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The Straight-Bladed Morphing Vertical Axis Wind Turbine

[+] Author Affiliations
David MacPhee

University of Alabama, Tuscaloosa, AL

Asfaw Beyene

San Diego State University, San Diego, CA

Paper No. POWER2016-59192, pp. V001T08A004; 6 pages
doi:10.1115/POWER2016-59192
From:
  • ASME 2016 Power Conference collocated with the ASME 2016 10th International Conference on Energy Sustainability and the ASME 2016 14th International Conference on Fuel Cell Science, Engineering and Technology
  • ASME 2016 Power Conference
  • Charlotte, North Carolina, USA, June 26–30, 2016
  • Conference Sponsors: Power Division, Advanced Energy Systems Division, Solar Energy Division, Nuclear Engineering Division
  • ISBN: 978-0-7918-5021-3
  • Copyright © 2016 by ASME

abstract

Blade pitch control has been extremely important for the development of Horizontal-Axis Wind Turbines (HAWTs), allowing for greater efficiency over a wider range of operational regimes when compared to rigid-bladed designs. For Vertical-Axis Wind Turbines (VAWTs), blade pitching is inherently more difficult due to a dependence of attack angle on turbine armature location, shaft speed, and wind speed. As a result, there have been very few practical pitch control schemes put forward for VAWTs, which may be a major reason why this wind turbine type enjoys a much lower market share as compared to HAWTs. To alleviate this issue, the flexible, straight-bladed vertical-axis turbine is presented, which can passively adapt its geometry to local aerodynamic loadings and serves as a low-cost blade pitch control strategy increasing efficiency and startup capabilities. Using two-dimensional fluid-structure action simulations, this novel concept is compared to an identical rigid one and is proven to be superior in terms of power coefficient due to decreased torque minima. Moreover, due to the flexible nature of the blades, the morphing turbine achieves less severe oscillatory loadings. As a result, the morphing blade design is expected to not only increase efficiency but also system longevity without additional system costs usually associated with active pitch control schemes.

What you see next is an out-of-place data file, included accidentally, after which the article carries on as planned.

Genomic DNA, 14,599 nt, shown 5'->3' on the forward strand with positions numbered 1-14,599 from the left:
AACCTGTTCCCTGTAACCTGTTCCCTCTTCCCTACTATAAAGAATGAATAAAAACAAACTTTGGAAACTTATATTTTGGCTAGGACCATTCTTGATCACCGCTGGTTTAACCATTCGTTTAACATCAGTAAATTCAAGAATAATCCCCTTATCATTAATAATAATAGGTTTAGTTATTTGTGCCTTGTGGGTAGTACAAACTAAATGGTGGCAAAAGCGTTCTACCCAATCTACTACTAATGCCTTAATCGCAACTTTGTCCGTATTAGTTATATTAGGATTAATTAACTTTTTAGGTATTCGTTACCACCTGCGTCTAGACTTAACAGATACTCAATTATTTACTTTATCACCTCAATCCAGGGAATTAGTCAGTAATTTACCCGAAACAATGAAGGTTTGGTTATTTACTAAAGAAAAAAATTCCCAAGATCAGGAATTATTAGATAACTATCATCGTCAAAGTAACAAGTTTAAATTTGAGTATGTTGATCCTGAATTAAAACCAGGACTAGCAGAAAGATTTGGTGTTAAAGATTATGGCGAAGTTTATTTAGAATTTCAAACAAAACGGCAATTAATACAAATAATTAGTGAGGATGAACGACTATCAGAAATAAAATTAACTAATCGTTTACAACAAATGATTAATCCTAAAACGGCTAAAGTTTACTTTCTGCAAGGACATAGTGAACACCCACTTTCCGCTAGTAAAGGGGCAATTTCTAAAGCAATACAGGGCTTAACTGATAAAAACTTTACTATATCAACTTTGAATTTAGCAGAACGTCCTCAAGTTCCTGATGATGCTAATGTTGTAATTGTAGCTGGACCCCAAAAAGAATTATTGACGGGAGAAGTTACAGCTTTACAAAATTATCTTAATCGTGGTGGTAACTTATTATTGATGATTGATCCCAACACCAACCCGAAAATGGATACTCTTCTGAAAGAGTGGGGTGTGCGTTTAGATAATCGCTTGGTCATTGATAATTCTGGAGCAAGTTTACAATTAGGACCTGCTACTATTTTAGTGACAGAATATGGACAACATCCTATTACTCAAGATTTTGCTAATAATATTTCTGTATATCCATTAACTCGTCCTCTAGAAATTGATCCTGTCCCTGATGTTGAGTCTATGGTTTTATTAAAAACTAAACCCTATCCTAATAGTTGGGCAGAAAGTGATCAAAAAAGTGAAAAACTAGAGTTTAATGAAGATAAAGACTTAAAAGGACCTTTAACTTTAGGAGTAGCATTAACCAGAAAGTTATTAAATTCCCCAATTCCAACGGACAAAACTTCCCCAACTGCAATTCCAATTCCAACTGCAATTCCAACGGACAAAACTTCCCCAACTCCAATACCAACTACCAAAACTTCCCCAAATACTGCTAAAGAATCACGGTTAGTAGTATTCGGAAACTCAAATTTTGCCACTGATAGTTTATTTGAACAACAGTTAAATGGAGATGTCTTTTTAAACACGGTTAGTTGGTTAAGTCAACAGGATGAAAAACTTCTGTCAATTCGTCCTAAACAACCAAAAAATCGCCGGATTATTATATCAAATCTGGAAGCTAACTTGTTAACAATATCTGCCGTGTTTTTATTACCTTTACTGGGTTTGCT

Copyright © 2016 by ASME

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